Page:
The goal of every brand and marketer is to attract as many users as possible to their app. But in a burgeoning App Economy that mobile analytics, monetization, and advertising company Flurry reminds us has “grown into a dog-eat-dog world,” reaching and engaging new audiences is a lot harder than it sounds.
Smart companies are looking beyond the iTunes App Store and Google Play, mapping out a multiple app store strategy to reach a larger market with their app. These alternative app store environments offer a variety of benefits, allowing app developers to boost brand profile, reach new audiences and expand to new geographies. From Amazon Appstore (one of the biggest Android app stores in both reach and rate of growth) to the Opera Mobile Store (the app store owned and operated by Opera Software ASA that reports a user base of more than 100 million monthly users across 230 countries) opportunity is calling.
But grasping the opportunity to go truly global and extend your reach far beyond the app store duopoly dominated by Google and Apple – while it brings massive benefit – can also be a mammoth task. This is where a new app publishing playbook from appScatter comes in. The U.K. startup is gaining traction after going public on the London Stock Exchange in September this year with a service that addresses the complete range of distribution, tracking, performance and business intelligence needs and issues companies and brands have as they bring their apps to a wider audience.
Vendor spin aside, the App Publishing Playbook (released today) puts the opportunities and challenges into perspective with practical advice on how companies can distribute their app for maximum visibility and impact. To support its case, appScatter lifts the lid on the *real* size of the alternative app market, data it has chosen to share exclusively with Forbes. I’m excited because these are key numbers that other app market data companies simply can’t know because they only count downloads and developments across the two major app stores.
In total appScatter – which monitors 300+ app stores to date – counts nearly 8 million apps (7,816,941 as of press time to be precise) and 1.8 million publishers. Moreover, appScatter is the only company to monitor and track every app “instance” -which it defines as a “variation of the same app by territory/locale/device/OS/store.”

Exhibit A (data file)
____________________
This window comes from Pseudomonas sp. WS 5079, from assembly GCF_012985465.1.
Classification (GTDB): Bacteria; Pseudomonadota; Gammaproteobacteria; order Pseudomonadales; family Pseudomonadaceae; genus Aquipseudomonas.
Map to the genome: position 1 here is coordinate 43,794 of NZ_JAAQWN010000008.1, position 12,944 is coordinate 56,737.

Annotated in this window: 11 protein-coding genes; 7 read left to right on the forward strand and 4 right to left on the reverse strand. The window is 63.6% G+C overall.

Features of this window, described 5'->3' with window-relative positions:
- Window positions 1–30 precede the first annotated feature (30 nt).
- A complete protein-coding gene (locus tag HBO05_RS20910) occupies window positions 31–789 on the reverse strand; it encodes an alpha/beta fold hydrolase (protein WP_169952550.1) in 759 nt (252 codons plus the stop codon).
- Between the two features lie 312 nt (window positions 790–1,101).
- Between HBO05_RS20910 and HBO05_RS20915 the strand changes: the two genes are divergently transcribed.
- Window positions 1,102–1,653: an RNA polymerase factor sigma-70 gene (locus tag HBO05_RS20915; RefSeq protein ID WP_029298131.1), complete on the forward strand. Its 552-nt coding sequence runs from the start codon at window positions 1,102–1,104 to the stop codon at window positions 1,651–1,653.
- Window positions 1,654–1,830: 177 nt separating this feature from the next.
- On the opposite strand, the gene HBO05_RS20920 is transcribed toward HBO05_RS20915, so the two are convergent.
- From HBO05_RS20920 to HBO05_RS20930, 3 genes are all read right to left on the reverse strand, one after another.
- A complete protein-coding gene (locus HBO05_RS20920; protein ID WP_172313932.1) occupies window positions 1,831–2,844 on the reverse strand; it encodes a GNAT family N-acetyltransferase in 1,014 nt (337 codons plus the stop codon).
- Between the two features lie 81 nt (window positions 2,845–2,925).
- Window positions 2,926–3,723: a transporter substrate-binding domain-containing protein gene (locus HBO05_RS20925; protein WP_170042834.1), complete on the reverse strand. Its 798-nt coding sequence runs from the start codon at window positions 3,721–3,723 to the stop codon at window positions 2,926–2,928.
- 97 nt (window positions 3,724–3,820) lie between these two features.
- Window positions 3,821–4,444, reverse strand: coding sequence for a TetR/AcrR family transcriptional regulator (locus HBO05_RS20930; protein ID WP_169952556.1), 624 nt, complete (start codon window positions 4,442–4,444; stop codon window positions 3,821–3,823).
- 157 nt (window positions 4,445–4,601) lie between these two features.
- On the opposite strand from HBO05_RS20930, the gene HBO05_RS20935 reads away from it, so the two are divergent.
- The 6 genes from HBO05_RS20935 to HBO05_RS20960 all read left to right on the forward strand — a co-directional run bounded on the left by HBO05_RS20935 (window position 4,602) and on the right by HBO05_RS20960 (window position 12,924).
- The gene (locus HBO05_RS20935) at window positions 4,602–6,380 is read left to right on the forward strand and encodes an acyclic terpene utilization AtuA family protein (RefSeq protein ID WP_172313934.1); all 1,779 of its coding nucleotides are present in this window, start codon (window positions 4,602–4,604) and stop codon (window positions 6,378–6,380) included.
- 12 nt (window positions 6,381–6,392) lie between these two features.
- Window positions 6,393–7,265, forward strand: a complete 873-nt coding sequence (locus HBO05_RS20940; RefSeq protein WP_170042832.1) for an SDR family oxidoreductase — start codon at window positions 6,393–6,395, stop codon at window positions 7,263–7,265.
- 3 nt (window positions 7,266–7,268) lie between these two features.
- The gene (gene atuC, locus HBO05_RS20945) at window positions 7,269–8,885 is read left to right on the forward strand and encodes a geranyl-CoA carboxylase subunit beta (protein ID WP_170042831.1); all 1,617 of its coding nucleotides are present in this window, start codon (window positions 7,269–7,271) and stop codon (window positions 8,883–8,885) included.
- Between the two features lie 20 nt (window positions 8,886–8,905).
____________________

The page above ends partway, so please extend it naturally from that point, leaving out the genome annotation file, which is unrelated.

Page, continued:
Since you can have multiple “instances” of the same app across territories or tailored to different devices, it’s not surprising that appScatter the number has just crossed the 1-billion mark. That’s huge.
Vendor spin aside, the playbook outlines the steps companies serious about growing audiences and their app footprint need to have top of mind. A bonus is guidelines on how companies can (and must) ensure their apps – everywhere – are aligned with brand guidelines. It’s an important concern as brand trust is under attack from a flood of “fake apps,” turning up the pressure on marketers to maintain brand integrity and boost consumer trust – or risk losing both to the increasing numbers of rogue apps.
National Geographic is just one a growing group of major global brands eying the alternative app store opportunity. In a recent interview Marcus East, National Geographic Executive Vice President of Product and Technology, told me that extending app distribution is a stretch goal moving forward. (Watch this space for my deep-dive, follow-up interview here on Forbes.)
The aim, he explained, is to “to minimize the cost of being in all these different environments.” To this end National Geographic is “orchestrating an intelligent platform” to equip teams in Asia (where home-grown app stores like WeChat’s Myapp have long stolen the lead on U.S. giants Apple and Google) to identify new app stores and partners to boost app distribution “without having to build everything from scratch, and without having to do lots of development work.”
Indeed, going global can be a lot of red tape. The appScatter playbook observes that each alternative store has slightly different requirements for the assets. Screenshots, marketing descriptions, age ratings, categories, pricing and submissions methods all vary depending on the app store and region you choose to distribute your app. If that wasn’t tough enough, there’s the headache of navigating the myriad of local tax codes and deciphering withholding tax waivers.
Once you publish your app, you face a similar nightmare sifting through the data and analytics that help you monitor your performance – and watch your back. Kudos to appScatter for a breakdown of alternative app stores into 4 groups according to key characteristics (such as geography, app category and focus, and whether the app store is run by an operator or a device manufacturer).